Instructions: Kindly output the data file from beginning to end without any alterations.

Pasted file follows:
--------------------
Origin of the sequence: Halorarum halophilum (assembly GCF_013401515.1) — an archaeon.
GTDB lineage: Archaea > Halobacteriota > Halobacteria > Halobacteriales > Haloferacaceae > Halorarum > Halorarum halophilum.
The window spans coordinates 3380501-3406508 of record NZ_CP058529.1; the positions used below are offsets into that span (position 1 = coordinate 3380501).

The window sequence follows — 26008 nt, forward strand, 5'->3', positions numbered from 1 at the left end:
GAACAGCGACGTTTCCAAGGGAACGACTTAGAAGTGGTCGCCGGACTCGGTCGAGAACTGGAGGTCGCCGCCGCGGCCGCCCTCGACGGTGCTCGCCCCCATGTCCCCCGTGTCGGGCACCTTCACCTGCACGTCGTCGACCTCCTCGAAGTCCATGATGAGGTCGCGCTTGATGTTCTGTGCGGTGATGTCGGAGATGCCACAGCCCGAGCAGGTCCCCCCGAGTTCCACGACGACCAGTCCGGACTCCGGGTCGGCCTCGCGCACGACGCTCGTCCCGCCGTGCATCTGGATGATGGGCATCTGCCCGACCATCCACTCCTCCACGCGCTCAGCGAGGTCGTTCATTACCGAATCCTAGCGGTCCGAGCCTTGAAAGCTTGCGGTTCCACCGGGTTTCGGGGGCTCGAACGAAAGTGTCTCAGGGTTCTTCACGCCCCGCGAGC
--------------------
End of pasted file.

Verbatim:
Origin of the sequence: Halorarum halophilum (assembly GCF_013401515.1) — an archaeon.
GTDB lineage: Archaea > Halobacteriota > Halobacteria > Halobacteriales > Haloferacaceae > Halorarum > Halorarum halophilum.
The window spans coordinates 3380501-3406508 of record NZ_CP058529.1; the positions used below are offsets into that span (position 1 = coordinate 3380501).

The window sequence follows — 26008 nt, forward strand, 5'->3', positions numbered from 1 at the left end:
GAACAGCGACGTTTCCAAGGGAACGACTTAGAAGTGGTCGCCGGACTCGGTCGAGAACTGGAGGTCGCCGCCGCGGCCGCCCTCGACGGTGCTCGCCCCCATGTCCCCCGTGTCGGGCACCTTCACCTGCACGTCGTCGACCTCCTCGAAGTCCATGATGAGGTCGCGCTTGATGTTCTGTGCGGTGATGTCGGAGATGCCACAGCCCGAGCAGGTCCCCCCGAGTTCCACGACGACCAGTCCGGACTCCGGGTCGGCCTCGCGCACGACGCTCGTCCCGCCGTGCATCTGGATGATGGGCATCTGCCCGACCATCCACTCCTCCACGCGCTCAGCGAGGTCGTTCATTACCGAATCCTAGCGGTCCGAGCCTTGAAAGCTTGCGGTTCCACCGGGTTTCGGGGGCTCGAACGAAAGTGTCTCAGGGTTCTTCACGCCCCGCGAGC